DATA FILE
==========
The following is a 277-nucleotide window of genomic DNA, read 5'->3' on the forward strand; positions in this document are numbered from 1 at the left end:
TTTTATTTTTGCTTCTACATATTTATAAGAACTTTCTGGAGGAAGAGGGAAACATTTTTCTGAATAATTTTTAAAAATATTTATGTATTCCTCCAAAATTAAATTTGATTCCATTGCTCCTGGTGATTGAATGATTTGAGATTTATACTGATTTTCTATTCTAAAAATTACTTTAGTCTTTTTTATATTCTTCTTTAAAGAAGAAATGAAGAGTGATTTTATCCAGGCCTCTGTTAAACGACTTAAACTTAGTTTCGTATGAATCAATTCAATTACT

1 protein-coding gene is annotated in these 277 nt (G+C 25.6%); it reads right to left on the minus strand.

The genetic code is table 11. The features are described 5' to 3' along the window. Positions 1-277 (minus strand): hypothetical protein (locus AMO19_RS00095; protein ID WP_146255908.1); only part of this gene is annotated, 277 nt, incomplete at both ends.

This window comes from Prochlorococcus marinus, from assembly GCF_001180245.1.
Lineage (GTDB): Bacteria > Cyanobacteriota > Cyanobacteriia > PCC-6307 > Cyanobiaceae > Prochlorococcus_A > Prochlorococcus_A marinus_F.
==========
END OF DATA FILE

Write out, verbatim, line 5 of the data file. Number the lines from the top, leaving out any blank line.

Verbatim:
This window comes from Prochlorococcus marinus, from assembly GCF_001180245.1.